The term acne does not mean JUST pimples.
Acne is a term for plugged pores (blackheads, whiteheads), pimples and even deeper lumps (cysts or nodules), that occur on the face, neck, chest, back, shoulders and even the upper arms.
There are several variations of acne that skin experts coined.
Whiteheads are caused by completely blocked pores. The white appearance is caused by the bacteria inside turning the sebum into free fatty acid. The whitehead differs in color from the blackhead because the opening of the plugged sebaceous follicle to the skin’s surface is closed or very narrow, in contrast to the distended follicular opening of the blackhead.
Types of acne
Acne Vulgaris (common acne) includes several types of lesions, usually called blackhead, whitehead, papules, pustules, nodules and cyst.
Mild to moderate acne vulgaris is characterized by:
Blackheads are caused by partially blocked pores. The black appearance is caused by melanin pigment from dead skin cells. Blackheads tend to be stable structures, and often take a long time to clear.
Neither blackheads nor whiteheads should be squeezed or picked open, unless extracted by a dermatologist under sterile conditions. Tissue injured by squeezing or picking can become infected by staphylococci, streptococci and other skin bacteria.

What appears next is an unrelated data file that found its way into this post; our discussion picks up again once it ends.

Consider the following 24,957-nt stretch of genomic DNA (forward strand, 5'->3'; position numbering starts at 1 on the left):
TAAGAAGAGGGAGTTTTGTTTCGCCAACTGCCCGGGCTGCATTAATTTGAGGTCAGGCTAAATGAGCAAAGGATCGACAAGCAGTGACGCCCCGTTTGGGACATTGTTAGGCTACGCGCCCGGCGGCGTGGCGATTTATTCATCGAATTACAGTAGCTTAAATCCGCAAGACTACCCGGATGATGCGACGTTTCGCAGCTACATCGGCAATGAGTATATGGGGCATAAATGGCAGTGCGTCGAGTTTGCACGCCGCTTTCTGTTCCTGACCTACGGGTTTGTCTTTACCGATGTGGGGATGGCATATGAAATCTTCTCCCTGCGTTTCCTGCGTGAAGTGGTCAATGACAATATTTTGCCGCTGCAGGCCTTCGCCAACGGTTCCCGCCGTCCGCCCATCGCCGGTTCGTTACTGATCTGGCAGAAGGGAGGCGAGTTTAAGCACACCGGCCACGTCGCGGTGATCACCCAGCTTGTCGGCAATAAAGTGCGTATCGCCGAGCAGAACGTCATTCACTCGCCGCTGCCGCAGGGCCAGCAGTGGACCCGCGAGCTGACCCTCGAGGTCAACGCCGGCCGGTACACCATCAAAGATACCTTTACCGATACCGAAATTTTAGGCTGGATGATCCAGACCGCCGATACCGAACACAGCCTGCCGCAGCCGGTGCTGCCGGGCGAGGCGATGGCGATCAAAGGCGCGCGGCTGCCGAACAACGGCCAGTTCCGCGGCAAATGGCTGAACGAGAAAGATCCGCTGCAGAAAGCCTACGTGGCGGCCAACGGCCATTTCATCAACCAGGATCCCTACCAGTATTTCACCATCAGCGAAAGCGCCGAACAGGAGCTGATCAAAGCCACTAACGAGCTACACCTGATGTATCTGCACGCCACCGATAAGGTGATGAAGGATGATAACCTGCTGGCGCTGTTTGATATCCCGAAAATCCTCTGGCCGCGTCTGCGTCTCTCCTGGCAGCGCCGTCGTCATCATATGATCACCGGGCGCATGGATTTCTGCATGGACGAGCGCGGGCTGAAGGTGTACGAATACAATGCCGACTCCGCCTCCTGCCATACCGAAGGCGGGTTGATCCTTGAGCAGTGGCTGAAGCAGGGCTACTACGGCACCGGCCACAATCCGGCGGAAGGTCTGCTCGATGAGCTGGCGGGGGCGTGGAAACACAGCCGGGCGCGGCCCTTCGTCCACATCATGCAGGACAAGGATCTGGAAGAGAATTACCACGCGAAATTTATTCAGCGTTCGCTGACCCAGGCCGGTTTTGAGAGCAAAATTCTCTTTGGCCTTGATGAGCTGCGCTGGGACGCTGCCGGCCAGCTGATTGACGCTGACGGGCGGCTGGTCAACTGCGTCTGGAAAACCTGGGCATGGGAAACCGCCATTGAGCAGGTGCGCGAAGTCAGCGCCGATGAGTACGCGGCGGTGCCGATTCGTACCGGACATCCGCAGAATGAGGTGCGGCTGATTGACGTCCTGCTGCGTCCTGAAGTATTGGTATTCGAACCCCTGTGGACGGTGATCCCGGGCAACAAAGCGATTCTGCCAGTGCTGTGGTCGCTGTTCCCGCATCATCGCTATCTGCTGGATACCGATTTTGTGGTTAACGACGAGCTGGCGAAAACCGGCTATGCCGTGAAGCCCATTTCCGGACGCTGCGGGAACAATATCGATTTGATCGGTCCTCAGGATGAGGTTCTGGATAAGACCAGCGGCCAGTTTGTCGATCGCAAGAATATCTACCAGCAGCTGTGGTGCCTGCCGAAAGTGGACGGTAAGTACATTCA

Papules are small, red, tender bumps or spots. A group of very small papules and microcomedones may be almost invisible but have a "sandpaper" feel to the touch. A papule is caused by localized cellular reaction to the process of acne.
Pustules are larger, red and inflamed-pus filled spots.
On the other hand, severe acne vulgaris is characterized by:
Nodules are large and hard bumps under the skin’s surface. Unlike a papule, a nodule is characterized by inflammation, extends into deeper layers of the skin and may cause tissue destruction that results in scarring. A nodule may be very painful.
Cysts are similar to nodules but can be severely inflamed and infected.
Acne Rosacea is a variant that typically causes a red nose and is more common in older people than in young people, mostly affecting those who are aged 30 and above. It commonly appears as red rash, which are normally confined, to the cheeks, nose, forehead and chin. The redness is often accompanied by bumps and pimples. Blood vessels may also become more visible on the skin. People with this kind of acne rarely have pimples. These flashes can be triggered by certain foods like spicy foods and alcohol.